A new study says having a state-based individual health insurance mandate in place next year would greatly benefit Kentucky.
Congress eliminated the individual health insurance mandate contained in the Affordable Care Act, effective in 2019.
The study, by left-leaning agencies Urban Institute and Commonwealth Fund, estimates having a state-based mandate would mean premiums paid by Kentuckians next year would be 17 percent cheaper compared to what those costs would be without a mandate in place.
“Let’s say we put the mandate back in place that’s been eliminated at the federal level. So then individuals who might have left and said they were buying coverage simply because they were avoiding the penalty, but they are reasonably healthy people, will tend to stay and premiums get lower," said Linda Blumberg of the Health Policy Center at the Urban Institute and study author.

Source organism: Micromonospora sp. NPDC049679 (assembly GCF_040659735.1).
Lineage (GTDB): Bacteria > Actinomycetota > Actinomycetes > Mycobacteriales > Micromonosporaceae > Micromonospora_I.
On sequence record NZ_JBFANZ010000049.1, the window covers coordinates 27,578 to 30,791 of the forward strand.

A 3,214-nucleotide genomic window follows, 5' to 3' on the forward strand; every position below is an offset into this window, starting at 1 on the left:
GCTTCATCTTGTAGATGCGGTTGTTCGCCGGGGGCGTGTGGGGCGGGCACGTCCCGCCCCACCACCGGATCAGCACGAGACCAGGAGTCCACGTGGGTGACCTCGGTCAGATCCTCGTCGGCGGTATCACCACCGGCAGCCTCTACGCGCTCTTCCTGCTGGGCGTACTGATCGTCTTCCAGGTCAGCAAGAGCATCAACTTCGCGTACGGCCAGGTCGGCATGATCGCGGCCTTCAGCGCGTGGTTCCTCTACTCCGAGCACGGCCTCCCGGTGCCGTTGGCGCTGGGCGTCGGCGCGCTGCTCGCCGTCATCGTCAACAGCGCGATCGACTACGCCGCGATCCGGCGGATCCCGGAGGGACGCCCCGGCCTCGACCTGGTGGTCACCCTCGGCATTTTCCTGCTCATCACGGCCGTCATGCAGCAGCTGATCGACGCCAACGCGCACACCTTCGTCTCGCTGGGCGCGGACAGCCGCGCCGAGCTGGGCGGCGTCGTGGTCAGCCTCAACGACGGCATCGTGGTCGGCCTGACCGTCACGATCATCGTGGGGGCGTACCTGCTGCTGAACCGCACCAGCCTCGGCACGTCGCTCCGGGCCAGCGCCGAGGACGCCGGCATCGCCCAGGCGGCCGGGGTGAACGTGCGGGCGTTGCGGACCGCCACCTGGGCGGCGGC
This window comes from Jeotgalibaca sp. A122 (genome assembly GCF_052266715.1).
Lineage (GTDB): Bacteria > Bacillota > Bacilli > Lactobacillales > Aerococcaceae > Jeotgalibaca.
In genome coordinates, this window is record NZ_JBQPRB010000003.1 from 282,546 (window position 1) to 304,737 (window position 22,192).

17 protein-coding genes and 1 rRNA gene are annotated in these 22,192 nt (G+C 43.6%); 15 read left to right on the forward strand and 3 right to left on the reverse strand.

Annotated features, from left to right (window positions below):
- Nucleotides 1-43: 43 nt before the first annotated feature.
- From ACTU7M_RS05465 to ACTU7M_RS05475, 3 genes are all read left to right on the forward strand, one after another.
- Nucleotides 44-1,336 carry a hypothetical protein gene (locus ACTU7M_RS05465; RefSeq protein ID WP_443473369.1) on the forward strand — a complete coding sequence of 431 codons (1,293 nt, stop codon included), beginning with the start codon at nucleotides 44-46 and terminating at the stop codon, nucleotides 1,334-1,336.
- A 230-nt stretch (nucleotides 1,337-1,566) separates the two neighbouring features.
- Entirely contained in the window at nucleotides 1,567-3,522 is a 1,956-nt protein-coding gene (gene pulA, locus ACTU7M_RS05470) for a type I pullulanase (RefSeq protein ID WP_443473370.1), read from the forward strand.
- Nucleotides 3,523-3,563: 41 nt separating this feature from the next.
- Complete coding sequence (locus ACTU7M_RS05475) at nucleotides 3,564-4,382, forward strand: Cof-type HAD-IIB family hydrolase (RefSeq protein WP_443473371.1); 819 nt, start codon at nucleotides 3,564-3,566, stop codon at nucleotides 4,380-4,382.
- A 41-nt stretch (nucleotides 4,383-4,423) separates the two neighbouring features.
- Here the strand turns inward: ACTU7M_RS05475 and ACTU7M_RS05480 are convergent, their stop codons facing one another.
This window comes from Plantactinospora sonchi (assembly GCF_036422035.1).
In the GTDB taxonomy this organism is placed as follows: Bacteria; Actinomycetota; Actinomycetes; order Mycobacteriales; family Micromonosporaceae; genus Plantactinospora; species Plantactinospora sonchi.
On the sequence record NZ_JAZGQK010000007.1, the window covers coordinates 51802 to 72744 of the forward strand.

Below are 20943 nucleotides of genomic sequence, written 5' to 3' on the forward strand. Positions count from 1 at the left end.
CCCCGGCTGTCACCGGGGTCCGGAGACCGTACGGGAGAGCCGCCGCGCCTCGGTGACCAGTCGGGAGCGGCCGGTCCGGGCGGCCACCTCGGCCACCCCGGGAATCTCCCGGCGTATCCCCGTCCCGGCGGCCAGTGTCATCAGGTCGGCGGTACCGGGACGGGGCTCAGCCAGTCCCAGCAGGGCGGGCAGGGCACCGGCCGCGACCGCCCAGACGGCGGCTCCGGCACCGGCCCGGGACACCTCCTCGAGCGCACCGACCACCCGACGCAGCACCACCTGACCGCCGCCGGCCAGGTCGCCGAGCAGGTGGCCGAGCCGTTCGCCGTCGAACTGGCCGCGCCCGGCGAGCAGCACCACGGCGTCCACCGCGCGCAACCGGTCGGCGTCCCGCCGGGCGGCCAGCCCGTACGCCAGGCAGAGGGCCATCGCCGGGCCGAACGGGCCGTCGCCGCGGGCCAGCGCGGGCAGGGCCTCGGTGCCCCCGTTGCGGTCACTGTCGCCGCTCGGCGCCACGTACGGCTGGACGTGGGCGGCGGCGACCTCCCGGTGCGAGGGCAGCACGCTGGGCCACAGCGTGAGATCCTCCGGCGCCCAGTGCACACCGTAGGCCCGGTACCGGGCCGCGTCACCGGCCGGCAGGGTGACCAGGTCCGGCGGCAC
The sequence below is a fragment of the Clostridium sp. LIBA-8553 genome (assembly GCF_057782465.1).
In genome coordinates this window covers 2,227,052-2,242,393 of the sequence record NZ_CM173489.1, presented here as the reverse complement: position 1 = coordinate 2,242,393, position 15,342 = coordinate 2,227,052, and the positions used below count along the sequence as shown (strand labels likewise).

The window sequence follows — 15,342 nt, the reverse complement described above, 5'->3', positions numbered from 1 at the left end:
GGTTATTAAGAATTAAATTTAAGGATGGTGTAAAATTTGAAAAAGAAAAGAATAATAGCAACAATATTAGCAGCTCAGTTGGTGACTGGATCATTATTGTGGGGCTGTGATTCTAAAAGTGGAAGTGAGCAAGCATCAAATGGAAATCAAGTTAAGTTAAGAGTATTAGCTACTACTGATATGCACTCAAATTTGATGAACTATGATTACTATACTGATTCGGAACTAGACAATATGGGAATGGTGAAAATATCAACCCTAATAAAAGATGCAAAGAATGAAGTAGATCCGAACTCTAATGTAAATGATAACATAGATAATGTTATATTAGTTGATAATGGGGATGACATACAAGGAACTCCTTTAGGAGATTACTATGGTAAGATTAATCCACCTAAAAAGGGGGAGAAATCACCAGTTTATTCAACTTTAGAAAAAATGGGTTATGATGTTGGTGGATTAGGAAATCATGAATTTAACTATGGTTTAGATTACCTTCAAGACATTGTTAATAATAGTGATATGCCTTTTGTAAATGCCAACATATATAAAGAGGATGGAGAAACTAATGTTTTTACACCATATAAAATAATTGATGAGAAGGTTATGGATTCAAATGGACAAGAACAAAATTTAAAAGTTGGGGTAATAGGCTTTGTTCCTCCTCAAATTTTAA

The study says the ending of the individual mandate will lead to an explosion of uncompensated health care costs for state governments, hospitals, and community health centers.
“Uncompensated care in the state—the demand for care from people who do not have insurance coverage—would decrease by about $171 million in 2019” in Kentucky, if the state were to adopt an individual mandate, according to Blumberg.
Kentucky saw the second-highest gain in insurance coverage following the implementation of the Affordable Care Act, including the state’s expansion of its Medicaid program.
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